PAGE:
Angelo Gaja has never had much time for conventional wisdom. He introduced barriques to age part of his Barbaresco in 1978, some years before a group of Barolo modernists followed his example.
At about the same time, he began planting international varieties such as Chardonnay, Sauvignon Blanc and Cabernet Sauvignon out of curiosity to see whether they worked in the Langhe, and because he thought it would help him to penetrate the American market, which knew little about Barbaresco at the time.Scroll down to see Stephen’s tasting notes & scores from two vertical tastings at the estate You might also like: Barbaresco 2015 & Riserva 2013: Latest releases An interview with Gaia Gaja Great value Nebbiolo wines from Piedmont – Under the radar
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Decanter.com spoke to English winemakers about this year’s vintage, following the heatwave across the UK…
Several English winemakers have said that a summer heatwave has provided ‘near perfect’ conditions so far in 2018, helping to bury memories of damaging spring frosts in 2017 and also a cold start to this year.
‘The flowering has been completely uninterrupted and early, the bunches look superb, and the future warm forecast is very promising,’ Frazer Thompson, CEO of Kent based winery Chapel Down, told Decanter.com.
‘This year we’ve had the right weather, in the right order – which doesn’t often happen. The sustained warm weather after a period of rain and colder months, means the quality of grapes on the vine is unprecedented.’
Excessive heat can be problematic in vineyards; if too hot, grapes can struggled to retain acidity and subsequent wines can have an over-abundance of ‘jammy’ flavours. Prolonged high temperatures can also cause vines to shut down, effectively suspending the growing season.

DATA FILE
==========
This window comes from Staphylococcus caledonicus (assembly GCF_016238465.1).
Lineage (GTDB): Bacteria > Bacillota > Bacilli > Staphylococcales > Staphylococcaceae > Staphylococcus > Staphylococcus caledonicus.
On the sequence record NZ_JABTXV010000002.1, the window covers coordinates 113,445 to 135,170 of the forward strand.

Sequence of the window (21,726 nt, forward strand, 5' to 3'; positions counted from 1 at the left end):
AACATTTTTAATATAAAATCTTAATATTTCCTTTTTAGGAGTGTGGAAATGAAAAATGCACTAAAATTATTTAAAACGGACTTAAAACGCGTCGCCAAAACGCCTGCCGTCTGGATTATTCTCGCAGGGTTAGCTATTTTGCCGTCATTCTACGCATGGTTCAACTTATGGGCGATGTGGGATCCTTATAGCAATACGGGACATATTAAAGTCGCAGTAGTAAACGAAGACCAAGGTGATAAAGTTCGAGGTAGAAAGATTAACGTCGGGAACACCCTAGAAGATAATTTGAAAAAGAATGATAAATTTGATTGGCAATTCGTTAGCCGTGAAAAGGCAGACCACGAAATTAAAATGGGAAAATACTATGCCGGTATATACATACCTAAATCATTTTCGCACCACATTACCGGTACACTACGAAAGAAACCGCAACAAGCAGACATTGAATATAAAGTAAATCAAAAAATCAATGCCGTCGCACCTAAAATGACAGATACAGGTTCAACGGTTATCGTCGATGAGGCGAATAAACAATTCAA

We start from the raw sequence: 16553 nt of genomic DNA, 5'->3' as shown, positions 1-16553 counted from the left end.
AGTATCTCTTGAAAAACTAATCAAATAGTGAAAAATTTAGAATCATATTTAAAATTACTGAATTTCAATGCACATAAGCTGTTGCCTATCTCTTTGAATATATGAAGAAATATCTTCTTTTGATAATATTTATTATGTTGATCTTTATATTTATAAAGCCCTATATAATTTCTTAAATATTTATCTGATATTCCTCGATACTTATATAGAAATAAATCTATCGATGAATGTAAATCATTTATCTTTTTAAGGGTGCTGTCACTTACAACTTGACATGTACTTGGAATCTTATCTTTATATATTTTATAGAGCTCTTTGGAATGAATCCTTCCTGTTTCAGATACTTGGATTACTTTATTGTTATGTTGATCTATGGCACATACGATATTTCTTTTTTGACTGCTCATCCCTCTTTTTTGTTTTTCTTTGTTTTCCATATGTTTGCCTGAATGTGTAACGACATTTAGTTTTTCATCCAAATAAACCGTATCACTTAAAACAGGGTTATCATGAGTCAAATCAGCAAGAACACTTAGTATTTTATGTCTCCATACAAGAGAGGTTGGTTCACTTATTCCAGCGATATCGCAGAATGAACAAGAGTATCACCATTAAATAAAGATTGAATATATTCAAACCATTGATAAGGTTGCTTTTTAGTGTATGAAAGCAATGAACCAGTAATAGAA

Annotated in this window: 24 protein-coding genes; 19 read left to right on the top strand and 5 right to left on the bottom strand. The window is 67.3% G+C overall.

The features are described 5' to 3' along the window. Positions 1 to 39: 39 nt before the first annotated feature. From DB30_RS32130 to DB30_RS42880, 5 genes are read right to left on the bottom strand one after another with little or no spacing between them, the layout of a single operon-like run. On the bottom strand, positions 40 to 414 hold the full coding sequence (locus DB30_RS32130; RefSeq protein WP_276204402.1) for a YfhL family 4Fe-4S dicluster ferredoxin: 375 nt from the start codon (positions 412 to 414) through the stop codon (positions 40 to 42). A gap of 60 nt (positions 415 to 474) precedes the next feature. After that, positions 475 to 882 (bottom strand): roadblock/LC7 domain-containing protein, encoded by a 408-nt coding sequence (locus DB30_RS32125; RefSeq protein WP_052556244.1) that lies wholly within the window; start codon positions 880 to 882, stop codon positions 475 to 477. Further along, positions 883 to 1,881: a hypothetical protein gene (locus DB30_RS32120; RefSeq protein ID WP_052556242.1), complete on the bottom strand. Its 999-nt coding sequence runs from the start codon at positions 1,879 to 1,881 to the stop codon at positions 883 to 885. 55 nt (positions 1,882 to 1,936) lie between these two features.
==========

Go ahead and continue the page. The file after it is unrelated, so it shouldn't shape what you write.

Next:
Acidity is an important quality in sparkling wines, but English winemakers have been very positive about the vintage this year so far.
‘Higher day time temperatures coupled with wet spring soil profiles were near perfect conditions for vine growth in spring,’ said Cherie Spriggs, winemaker at Nyetimber, in Sussex.
There is still plenty of the growing season left, and weather during the harvest period will be crucial in deciding the end result.
‘At the moment it looks as though we are going to have a fantastic harvest in terms of both quality and quantity,’ said Simon Bladon, owner of Jenkyn Place, in Hampshire.
‘There has been very little rain and no wind during this crucial flowering period, which is as near to perfect as it gets!’ said Charles and Ruth Simpson, from Simpsons Wine Estate in Kent.
Whereas in other parts of the UK, there has been concern about the lack of rain, this does not appear to be a problem for the vineyards.
‘We will do a few things differently this year as a result of the lack of rainfall in the vineyard but it is England – it will rain soon!’ said Spriggs.
‘It would now be useful to receive a little rain, but we are not currently concerned due to the moisture retaining qualities of our chalk terroir’ said Simpson.
A strong vintage is particularly welcome as the weather last year meant a small crop for English vineyards.
‘Regardless, it is looking like a fantastic and much need harvest after the frost England suffered last year,’ said Simpson, who lost 60% of their crop last year.
‘We had taken the precaution of purchasing two huge frost fans from Turkey.’
‘Last year’s crop was very small and this one should be three times the size of 2017 and probably about twice the size of an average harvest,’ said Bladon.Cold Spring
However, the UK was hit by a cold Spring this year, with snow storms called ‘the beast from the east.’
‘The cold spells earlier this year all happened when the vines were still dormant so they did not cause any problems,’ said Spriggs.
‘We had a few sleepless nights from cold spells in late April and early May this year but the frost conditions were not so bad – and the delayed budburst from earlier cold spells did assist in mitigating this damage.’